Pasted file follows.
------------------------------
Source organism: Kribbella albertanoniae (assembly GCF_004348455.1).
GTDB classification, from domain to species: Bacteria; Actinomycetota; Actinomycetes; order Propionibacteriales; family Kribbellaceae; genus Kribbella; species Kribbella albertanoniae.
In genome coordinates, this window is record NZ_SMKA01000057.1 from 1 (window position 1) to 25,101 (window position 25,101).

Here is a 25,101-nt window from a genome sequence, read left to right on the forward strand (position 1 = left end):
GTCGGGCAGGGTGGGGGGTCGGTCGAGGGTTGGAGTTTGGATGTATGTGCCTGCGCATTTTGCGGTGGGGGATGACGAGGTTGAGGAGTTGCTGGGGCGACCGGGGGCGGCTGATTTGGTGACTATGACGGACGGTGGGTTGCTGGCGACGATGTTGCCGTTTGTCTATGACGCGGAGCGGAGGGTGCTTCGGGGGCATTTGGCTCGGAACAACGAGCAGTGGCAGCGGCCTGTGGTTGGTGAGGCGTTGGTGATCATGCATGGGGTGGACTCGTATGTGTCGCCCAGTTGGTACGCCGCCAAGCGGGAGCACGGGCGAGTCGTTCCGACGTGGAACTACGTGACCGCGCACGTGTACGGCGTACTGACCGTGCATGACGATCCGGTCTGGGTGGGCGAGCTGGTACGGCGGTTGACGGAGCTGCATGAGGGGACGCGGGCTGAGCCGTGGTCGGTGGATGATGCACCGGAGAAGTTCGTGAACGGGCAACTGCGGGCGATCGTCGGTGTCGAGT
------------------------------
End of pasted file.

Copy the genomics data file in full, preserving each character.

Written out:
Source organism: Kribbella albertanoniae (assembly GCF_004348455.1).
GTDB classification, from domain to species: Bacteria; Actinomycetota; Actinomycetes; order Propionibacteriales; family Kribbellaceae; genus Kribbella; species Kribbella albertanoniae.
In genome coordinates, this window is record NZ_SMKA01000057.1 from 1 (window position 1) to 25,101 (window position 25,101).

Here is a 25,101-nt window from a genome sequence, read left to right on the forward strand (position 1 = left end):
GTCGGGCAGGGTGGGGGGTCGGTCGAGGGTTGGAGTTTGGATGTATGTGCCTGCGCATTTTGCGGTGGGGGATGACGAGGTTGAGGAGTTGCTGGGGCGACCGGGGGCGGCTGATTTGGTGACTATGACGGACGGTGGGTTGCTGGCGACGATGTTGCCGTTTGTCTATGACGCGGAGCGGAGGGTGCTTCGGGGGCATTTGGCTCGGAACAACGAGCAGTGGCAGCGGCCTGTGGTTGGTGAGGCGTTGGTGATCATGCATGGGGTGGACTCGTATGTGTCGCCCAGTTGGTACGCCGCCAAGCGGGAGCACGGGCGAGTCGTTCCGACGTGGAACTACGTGACCGCGCACGTGTACGGCGTACTGACCGTGCATGACGATCCGGTCTGGGTGGGCGAGCTGGTACGGCGGTTGACGGAGCTGCATGAGGGGACGCGGGCTGAGCCGTGGTCGGTGGATGATGCACCGGAGAAGTTCGTGAACGGGCAACTGCGGGCGATCGTCGGTGTCGAGT